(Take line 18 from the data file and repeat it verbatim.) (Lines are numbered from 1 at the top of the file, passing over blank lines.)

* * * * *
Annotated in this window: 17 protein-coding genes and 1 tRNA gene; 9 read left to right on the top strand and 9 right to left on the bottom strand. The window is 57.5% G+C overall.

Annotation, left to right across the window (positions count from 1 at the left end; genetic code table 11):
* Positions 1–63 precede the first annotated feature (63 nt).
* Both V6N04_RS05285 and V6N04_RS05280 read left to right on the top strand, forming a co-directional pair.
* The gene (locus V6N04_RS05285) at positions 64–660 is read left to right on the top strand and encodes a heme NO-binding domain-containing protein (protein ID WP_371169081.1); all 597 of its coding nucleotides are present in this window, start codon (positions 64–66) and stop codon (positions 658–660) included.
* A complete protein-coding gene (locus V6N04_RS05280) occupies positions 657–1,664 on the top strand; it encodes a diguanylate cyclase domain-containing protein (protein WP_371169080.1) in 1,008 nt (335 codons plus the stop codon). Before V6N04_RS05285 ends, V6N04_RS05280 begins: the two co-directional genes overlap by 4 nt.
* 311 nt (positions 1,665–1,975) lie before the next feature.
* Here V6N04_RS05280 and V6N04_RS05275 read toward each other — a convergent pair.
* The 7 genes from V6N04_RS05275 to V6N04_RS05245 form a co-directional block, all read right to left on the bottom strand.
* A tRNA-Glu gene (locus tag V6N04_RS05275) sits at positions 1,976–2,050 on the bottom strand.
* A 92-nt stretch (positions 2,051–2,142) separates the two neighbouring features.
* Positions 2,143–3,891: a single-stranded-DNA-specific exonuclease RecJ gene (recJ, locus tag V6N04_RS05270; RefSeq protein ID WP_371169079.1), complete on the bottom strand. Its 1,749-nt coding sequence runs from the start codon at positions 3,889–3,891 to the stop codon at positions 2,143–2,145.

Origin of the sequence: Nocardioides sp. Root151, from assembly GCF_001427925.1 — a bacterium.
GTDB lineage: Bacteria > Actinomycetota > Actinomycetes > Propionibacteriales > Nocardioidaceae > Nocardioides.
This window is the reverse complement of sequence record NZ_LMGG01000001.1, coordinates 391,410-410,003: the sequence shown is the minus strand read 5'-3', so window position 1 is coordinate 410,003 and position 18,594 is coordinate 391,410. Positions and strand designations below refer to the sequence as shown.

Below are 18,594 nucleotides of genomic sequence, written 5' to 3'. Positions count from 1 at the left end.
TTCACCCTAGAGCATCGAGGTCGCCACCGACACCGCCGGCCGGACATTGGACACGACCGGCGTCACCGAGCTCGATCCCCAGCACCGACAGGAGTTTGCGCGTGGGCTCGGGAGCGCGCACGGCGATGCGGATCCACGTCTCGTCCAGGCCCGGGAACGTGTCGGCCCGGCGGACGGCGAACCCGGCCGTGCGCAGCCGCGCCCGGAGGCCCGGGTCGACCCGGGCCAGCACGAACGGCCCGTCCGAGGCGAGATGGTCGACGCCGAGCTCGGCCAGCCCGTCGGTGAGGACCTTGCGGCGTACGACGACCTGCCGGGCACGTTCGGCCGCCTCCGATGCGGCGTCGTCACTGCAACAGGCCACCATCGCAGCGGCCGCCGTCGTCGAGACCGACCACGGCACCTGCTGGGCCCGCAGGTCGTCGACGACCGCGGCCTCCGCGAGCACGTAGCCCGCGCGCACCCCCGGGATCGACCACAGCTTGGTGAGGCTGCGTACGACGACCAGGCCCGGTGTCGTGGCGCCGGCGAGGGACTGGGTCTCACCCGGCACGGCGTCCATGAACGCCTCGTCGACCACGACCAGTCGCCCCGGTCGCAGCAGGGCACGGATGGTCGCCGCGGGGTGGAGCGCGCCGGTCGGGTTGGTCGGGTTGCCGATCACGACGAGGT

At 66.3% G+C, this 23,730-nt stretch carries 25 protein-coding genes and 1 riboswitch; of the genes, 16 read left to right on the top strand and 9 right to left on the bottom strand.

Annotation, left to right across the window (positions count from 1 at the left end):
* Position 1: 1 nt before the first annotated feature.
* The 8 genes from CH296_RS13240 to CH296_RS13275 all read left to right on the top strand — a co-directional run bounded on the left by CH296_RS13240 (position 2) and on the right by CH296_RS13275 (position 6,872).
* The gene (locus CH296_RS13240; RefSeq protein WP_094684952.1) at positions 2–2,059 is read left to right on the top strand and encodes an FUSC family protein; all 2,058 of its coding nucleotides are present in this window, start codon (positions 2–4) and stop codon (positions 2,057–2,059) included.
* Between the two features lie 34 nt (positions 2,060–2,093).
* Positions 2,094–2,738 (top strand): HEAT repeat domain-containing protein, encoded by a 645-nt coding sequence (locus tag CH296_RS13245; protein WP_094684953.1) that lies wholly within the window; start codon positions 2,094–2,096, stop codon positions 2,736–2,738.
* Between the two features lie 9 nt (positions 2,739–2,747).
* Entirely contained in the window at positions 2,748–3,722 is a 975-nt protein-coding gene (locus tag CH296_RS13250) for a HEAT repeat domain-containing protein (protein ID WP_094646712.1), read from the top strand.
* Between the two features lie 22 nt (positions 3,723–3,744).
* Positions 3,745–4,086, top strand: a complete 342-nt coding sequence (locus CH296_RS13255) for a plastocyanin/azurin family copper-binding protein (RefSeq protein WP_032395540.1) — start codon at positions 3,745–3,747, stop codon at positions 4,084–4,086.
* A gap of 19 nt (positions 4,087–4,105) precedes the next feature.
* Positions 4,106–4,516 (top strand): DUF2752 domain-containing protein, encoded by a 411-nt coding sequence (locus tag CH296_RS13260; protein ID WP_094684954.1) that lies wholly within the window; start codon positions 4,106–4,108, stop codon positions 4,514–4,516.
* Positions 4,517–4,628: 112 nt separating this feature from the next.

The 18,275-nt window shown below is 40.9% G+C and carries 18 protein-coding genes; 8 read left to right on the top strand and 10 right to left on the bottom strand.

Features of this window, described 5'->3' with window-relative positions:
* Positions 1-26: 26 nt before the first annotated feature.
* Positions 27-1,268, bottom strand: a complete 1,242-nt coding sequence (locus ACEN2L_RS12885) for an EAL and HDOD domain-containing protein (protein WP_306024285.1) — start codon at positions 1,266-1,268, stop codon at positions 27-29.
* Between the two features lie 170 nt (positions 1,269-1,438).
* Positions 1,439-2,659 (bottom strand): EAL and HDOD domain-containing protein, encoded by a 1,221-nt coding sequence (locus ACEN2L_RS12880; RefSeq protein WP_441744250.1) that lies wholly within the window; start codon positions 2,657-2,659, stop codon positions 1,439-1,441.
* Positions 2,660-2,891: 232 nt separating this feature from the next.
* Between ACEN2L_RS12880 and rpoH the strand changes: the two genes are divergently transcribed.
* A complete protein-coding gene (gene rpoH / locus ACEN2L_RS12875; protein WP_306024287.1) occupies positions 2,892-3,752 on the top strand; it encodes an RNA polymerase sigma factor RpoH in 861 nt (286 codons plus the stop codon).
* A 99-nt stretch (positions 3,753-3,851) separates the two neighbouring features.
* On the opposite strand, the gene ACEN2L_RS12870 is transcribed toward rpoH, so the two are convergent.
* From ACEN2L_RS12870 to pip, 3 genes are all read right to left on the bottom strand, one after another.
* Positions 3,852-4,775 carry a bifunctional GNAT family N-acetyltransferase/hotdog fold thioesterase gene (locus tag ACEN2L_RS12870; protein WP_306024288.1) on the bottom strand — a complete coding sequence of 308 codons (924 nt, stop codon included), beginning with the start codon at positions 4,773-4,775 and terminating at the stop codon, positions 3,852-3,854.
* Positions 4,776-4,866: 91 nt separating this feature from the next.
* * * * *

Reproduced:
At 66.3% G+C, this 23,730-nt stretch carries 25 protein-coding genes and 1 riboswitch; of the genes, 16 read left to right on the top strand and 9 right to left on the bottom strand.